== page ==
Obama is good for peace

My prescription parallels the foreign policy ideals of Barack Obama.

us special 224 (photo credit: )
us special 224
(photo credit: )
As Israelis, we are bound to non-partisanship in the US elections. Yet, as Israelis, we will be extremely influenced by the new US administration's policy toward Israel, the Middle East peace process and the wider region.
The Bush era was not a glorious chapter in the annals of the Middle East. Against a backdrop of the aftermath of September 11, the war on terror and the ramifications of the situation in Iraq, the Bush administration came to terms with the necessary peace process only in its seventh year of tenure, from the Annapolis conference on.
Israel today requires an American president and an administration that understand the urgency of creating a successful peace process between Israelis and Palestinians employing a two-state solution. Given the internal problems on both sides, we call for American involvement - when necessary - to make it happen.
For this reason, a timeline for progress on negotiating the various issues would be very helpful, as would regular summit meetings between the new president, the prime minister of Israel and the president of the Palestinian Authority.
WE NEED an American administration positively and actively involved in the peace process with Syria; for without American involvement, I don't believe that Syria will make any substantial moves.
I also believe that on security-related issues it will be impossible to reach a deal without American involvement, especially when it comes to intelligence capacities, preventing surprise attacks and monitoring security deployment.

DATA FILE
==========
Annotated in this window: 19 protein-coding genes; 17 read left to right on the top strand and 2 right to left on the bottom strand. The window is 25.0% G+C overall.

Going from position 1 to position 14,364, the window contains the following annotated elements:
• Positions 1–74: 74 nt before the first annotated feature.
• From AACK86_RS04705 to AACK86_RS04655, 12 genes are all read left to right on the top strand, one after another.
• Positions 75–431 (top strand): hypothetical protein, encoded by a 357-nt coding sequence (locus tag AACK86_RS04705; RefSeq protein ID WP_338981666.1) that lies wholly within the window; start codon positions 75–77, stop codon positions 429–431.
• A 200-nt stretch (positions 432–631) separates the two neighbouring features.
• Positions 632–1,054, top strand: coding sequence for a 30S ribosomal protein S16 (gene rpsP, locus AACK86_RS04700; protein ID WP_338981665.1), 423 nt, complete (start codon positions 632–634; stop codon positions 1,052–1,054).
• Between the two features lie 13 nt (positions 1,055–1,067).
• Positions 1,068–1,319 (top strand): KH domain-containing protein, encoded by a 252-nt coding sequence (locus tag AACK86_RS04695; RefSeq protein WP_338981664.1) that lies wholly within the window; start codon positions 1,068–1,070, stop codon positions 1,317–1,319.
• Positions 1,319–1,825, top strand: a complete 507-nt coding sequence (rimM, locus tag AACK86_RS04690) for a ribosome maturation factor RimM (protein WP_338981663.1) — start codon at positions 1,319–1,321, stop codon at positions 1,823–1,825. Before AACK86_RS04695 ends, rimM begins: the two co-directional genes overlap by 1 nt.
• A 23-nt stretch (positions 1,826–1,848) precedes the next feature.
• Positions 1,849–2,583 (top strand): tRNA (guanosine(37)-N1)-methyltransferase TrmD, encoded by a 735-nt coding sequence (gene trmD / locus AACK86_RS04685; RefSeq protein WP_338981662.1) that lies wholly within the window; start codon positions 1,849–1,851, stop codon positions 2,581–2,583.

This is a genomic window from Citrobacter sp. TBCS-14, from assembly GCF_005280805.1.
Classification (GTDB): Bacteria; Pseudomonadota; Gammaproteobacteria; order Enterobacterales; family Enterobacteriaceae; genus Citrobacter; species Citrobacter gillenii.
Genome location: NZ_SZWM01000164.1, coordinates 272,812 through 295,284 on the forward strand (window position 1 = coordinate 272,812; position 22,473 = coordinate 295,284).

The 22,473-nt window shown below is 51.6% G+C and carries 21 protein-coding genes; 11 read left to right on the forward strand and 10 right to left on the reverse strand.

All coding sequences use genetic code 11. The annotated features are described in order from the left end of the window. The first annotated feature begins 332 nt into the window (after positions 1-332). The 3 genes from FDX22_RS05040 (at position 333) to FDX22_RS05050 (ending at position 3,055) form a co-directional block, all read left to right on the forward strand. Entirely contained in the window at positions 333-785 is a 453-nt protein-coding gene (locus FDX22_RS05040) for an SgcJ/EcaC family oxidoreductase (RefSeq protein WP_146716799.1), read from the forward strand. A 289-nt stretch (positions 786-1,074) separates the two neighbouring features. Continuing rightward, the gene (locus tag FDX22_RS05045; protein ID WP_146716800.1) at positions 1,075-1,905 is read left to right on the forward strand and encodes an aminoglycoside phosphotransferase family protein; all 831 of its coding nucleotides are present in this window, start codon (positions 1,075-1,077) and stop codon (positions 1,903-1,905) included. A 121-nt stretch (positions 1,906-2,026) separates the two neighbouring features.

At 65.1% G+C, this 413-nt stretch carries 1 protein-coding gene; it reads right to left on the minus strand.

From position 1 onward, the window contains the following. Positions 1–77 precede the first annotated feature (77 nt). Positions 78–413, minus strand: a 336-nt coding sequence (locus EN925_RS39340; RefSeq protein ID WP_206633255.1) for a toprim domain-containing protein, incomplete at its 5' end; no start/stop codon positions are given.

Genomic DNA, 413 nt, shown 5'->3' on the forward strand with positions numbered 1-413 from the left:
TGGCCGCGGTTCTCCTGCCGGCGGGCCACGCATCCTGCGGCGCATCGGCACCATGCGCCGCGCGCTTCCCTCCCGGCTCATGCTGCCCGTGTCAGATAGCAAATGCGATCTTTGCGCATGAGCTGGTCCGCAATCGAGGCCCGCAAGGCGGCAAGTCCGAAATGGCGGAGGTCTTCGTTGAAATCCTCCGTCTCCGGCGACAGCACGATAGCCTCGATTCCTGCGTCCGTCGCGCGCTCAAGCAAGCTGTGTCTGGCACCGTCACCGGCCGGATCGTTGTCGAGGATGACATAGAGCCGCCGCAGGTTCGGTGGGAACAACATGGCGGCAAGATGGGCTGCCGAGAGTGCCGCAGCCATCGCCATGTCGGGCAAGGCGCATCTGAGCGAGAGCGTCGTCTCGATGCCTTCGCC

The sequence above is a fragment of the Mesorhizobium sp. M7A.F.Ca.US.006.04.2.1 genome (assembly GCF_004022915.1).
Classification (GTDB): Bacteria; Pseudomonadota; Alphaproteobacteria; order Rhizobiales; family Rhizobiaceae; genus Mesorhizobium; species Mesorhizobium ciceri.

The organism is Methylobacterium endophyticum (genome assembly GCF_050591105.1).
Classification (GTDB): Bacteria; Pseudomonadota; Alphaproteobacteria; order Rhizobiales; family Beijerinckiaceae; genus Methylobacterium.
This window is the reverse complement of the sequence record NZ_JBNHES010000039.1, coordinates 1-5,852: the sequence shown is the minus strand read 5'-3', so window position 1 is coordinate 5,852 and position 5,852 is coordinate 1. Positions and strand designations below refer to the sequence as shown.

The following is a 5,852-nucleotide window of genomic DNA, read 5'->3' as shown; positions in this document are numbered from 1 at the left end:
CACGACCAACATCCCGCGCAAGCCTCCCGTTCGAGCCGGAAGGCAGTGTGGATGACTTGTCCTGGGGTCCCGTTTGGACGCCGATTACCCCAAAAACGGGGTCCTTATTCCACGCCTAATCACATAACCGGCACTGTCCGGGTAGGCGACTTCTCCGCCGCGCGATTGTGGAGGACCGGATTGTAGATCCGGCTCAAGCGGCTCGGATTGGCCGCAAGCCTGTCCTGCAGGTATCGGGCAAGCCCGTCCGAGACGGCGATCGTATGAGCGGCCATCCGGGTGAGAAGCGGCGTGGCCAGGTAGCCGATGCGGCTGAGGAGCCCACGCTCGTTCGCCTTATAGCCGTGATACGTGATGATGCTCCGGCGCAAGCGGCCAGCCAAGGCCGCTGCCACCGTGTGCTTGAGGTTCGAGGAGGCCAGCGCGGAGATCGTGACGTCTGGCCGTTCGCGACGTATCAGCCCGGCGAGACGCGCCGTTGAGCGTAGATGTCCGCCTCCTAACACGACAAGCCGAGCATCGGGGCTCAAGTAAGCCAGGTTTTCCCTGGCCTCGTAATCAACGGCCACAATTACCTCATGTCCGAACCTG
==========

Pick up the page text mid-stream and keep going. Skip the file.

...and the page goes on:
We need an American administration which understands that fighting terror must be multi-dimensional - both through the use of force and through the of use of active diplomacy. This is especially true for Iraq, where there needs to be a gradual American withdrawal while handing over more responsibility to the Iraqis. The fight against al-Qaida and the terrorist Taliban should focus more on Afghanistan's nation-building efforts.
We need an American administration which, instead of imposing democracy in the region, facilitates it. We have seen the failure to impose democracy in virtually every area in the developing world. There must be an authentic, internal process that respects the political culture of other societies.
WE NEED an American administration that strives for comprehensive peace in the region and understands the importance of economic cooperation between regional communities. Regional economic development is extremely important, and we need to detach ourselves from narrow, archaic security doctrines.
We are in need of a fresh look at peace-making and peace-building, one that understands that the key is not deterrence but the motivation of constituencies to engage in a culture of peace and cooperation.
We need an American administration that is friendly to Israel and to the sustainability of its long-term security interests in the region, especially in the context of nuclear proliferation and the Iranian question. To be a friend to Israel means having shared values and being helpful to the peace process in the region.
Iran must not be allowed to become nuclear, and this should be achieved by assertive and creative diplomacy, such as trans-Atlantic cooperation on sanctions on Iran and - if possible - negotiations that offer incentives to Iran in return for its not developing nuclear power for military means.
In the upcoming US election there is a clear choice before the American electorate when it comes to foreign policy and peace policies. The choice is either a continuation of previous presidents' security and deterrence policies, or a fundamental change that emphasizes creative diplomacy, nation-building processes and the development of a culture of peace.
As Israelis, we are supposed to be non-partisan with respect to American politics. But the prescription for peace post-January 2009 that I've detailed here is a prescription that parallels the foreign policy ideals of Senator Barack Obama.
The writer is president of the Peres Center for Peace, and was Israel's chief negotiator for the Oslo Accords. His upcoming book is entitled Peace First.